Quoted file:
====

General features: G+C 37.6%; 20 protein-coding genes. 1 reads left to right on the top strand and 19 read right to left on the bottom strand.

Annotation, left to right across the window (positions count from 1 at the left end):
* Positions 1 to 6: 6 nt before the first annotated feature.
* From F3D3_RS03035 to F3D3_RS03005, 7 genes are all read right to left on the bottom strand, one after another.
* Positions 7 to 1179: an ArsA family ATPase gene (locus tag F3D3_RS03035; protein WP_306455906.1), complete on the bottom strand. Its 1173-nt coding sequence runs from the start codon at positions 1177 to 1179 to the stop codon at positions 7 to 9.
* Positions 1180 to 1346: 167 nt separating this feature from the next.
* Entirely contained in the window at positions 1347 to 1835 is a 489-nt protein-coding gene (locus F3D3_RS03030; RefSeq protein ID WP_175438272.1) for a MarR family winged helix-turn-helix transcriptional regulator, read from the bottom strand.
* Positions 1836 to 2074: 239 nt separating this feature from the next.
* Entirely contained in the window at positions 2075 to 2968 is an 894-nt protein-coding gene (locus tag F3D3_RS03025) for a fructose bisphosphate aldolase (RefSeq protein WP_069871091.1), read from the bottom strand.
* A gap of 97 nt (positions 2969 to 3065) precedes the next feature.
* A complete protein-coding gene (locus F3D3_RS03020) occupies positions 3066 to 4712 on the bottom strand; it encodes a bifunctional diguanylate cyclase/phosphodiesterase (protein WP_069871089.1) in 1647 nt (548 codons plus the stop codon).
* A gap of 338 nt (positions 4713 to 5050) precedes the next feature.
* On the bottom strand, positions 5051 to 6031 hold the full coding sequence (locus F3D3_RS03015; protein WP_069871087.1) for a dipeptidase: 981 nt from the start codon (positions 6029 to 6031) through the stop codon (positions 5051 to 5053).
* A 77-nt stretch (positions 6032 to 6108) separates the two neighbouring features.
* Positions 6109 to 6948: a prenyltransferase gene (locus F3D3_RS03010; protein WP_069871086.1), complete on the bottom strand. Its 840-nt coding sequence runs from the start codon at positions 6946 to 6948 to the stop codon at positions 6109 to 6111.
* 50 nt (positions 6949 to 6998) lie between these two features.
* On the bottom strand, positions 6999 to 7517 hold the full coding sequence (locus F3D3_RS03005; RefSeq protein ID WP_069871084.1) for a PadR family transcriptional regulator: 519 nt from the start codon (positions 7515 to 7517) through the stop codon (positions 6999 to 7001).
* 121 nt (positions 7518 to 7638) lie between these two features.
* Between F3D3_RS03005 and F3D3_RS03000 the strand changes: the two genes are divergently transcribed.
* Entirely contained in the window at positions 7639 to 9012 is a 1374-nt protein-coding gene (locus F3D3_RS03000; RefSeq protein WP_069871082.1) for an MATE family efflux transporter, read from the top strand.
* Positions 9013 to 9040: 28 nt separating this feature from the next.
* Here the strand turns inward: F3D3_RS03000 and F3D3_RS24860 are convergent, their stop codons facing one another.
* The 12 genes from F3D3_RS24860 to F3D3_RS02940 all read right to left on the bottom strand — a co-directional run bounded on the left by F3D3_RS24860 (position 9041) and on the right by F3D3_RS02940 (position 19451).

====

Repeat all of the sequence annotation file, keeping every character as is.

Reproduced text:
General features: G+C 37.6%; 20 protein-coding genes. 1 reads left to right on the top strand and 19 read right to left on the bottom strand.

Annotation, left to right across the window (positions count from 1 at the left end):
* Positions 1 to 6: 6 nt before the first annotated feature.
* From F3D3_RS03035 to F3D3_RS03005, 7 genes are all read right to left on the bottom strand, one after another.
* Positions 7 to 1179: an ArsA family ATPase gene (locus tag F3D3_RS03035; protein WP_306455906.1), complete on the bottom strand. Its 1173-nt coding sequence runs from the start codon at positions 1177 to 1179 to the stop codon at positions 7 to 9.
* Positions 1180 to 1346: 167 nt separating this feature from the next.
* Entirely contained in the window at positions 1347 to 1835 is a 489-nt protein-coding gene (locus F3D3_RS03030; RefSeq protein ID WP_175438272.1) for a MarR family winged helix-turn-helix transcriptional regulator, read from the bottom strand.
* Positions 1836 to 2074: 239 nt separating this feature from the next.
* Entirely contained in the window at positions 2075 to 2968 is an 894-nt protein-coding gene (locus tag F3D3_RS03025) for a fructose bisphosphate aldolase (RefSeq protein WP_069871091.1), read from the bottom strand.
* A gap of 97 nt (positions 2969 to 3065) precedes the next feature.
* A complete protein-coding gene (locus F3D3_RS03020) occupies positions 3066 to 4712 on the bottom strand; it encodes a bifunctional diguanylate cyclase/phosphodiesterase (protein WP_069871089.1) in 1647 nt (548 codons plus the stop codon).
* A gap of 338 nt (positions 4713 to 5050) precedes the next feature.
* On the bottom strand, positions 5051 to 6031 hold the full coding sequence (locus F3D3_RS03015; protein WP_069871087.1) for a dipeptidase: 981 nt from the start codon (positions 6029 to 6031) through the stop codon (positions 5051 to 5053).
* A 77-nt stretch (positions 6032 to 6108) separates the two neighbouring features.
* Positions 6109 to 6948: a prenyltransferase gene (locus F3D3_RS03010; protein WP_069871086.1), complete on the bottom strand. Its 840-nt coding sequence runs from the start codon at positions 6946 to 6948 to the stop codon at positions 6109 to 6111.
* 50 nt (positions 6949 to 6998) lie between these two features.
* On the bottom strand, positions 6999 to 7517 hold the full coding sequence (locus F3D3_RS03005; RefSeq protein ID WP_069871084.1) for a PadR family transcriptional regulator: 519 nt from the start codon (positions 7515 to 7517) through the stop codon (positions 6999 to 7001).
* 121 nt (positions 7518 to 7638) lie between these two features.
* Between F3D3_RS03005 and F3D3_RS03000 the strand changes: the two genes are divergently transcribed.
* Entirely contained in the window at positions 7639 to 9012 is a 1374-nt protein-coding gene (locus F3D3_RS03000; RefSeq protein WP_069871082.1) for an MATE family efflux transporter, read from the top strand.
* Positions 9013 to 9040: 28 nt separating this feature from the next.
* Here the strand turns inward: F3D3_RS03000 and F3D3_RS24860 are convergent, their stop codons facing one another.
* The 12 genes from F3D3_RS24860 to F3D3_RS02940 all read right to left on the bottom strand — a co-directional run bounded on the left by F3D3_RS24860 (position 9041) and on the right by F3D3_RS02940 (position 19451).